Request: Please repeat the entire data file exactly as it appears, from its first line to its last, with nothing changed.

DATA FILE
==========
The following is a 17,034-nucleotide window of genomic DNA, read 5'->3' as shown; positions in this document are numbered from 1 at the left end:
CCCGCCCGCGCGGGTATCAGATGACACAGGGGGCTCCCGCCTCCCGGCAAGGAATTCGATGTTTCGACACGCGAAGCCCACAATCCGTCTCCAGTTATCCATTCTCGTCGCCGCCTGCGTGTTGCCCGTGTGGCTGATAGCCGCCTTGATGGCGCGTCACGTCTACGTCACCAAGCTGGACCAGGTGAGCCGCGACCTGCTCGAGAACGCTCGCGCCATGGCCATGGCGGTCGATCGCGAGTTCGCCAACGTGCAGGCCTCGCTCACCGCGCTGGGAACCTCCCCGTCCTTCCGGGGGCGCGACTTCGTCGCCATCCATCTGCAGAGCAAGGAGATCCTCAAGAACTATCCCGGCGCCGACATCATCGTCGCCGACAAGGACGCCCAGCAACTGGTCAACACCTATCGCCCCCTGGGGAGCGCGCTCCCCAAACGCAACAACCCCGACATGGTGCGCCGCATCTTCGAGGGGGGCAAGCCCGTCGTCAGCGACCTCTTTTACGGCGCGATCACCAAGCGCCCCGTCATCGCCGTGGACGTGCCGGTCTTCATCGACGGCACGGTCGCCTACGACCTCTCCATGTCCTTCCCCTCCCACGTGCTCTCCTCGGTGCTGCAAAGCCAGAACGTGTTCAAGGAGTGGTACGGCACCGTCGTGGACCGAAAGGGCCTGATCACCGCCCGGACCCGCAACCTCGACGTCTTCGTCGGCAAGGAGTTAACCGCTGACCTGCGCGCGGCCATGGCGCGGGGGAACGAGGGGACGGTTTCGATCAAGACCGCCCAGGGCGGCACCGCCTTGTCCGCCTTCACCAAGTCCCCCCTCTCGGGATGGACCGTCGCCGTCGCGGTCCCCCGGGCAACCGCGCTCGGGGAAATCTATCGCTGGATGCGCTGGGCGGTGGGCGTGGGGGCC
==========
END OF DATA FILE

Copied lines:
The following is a 17,034-nucleotide window of genomic DNA, read 5'->3' as shown; positions in this document are numbered from 1 at the left end:
CCCGCCCGCGCGGGTATCAGATGACACAGGGGGCTCCCGCCTCCCGGCAAGGAATTCGATGTTTCGACACGCGAAGCCCACAATCCGTCTCCAGTTATCCATTCTCGTCGCCGCCTGCGTGTTGCCCGTGTGGCTGATAGCCGCCTTGATGGCGCGTCACGTCTACGTCACCAAGCTGGACCAGGTGAGCCGCGACCTGCTCGAGAACGCTCGCGCCATGGCCATGGCGGTCGATCGCGAGTTCGCCAACGTGCAGGCCTCGCTCACCGCGCTGGGAACCTCCCCGTCCTTCCGGGGGCGCGACTTCGTCGCCATCCATCTGCAGAGCAAGGAGATCCTCAAGAACTATCCCGGCGCCGACATCATCGTCGCCGACAAGGACGCCCAGCAACTGGTCAACACCTATCGCCCCCTGGGGAGCGCGCTCCCCAAACGCAACAACCCCGACATGGTGCGCCGCATCTTCGAGGGGGGCAAGCCCGTCGTCAGCGACCTCTTTTACGGCGCGATCACCAAGCGCCCCGTCATCGCCGTGGACGTGCCGGTCTTCATCGACGGCACGGTCGCCTACGACCTCTCCATGTCCTTCCCCTCCCACGTGCTCTCCTCGGTGCTGCAAAGCCAGAACGTGTTCAAGGAGTGGTACGGCACCGTCGTGGACCGAAAGGGCCTGATCACCGCCCGGACCCGCAACCTCGACGTCTTCGTCGGCAAGGAGTTAACCGCTGACCTGCGCGCGGCCATGGCGCGGGGGAACGAGGGGACGGTTTCGATCAAGACCGCCCAGGGCGGCACCGCCTTGTCCGCCTTCACCAAGTCCCCCCTCTCGGGATGGACCGTCGCCGTCGCGGTCCCCCGGGCAACCGCGCTCGGGGAAATCTATCGCTGGATGCGCTGGGCGGTGGGCGTGGGGGCC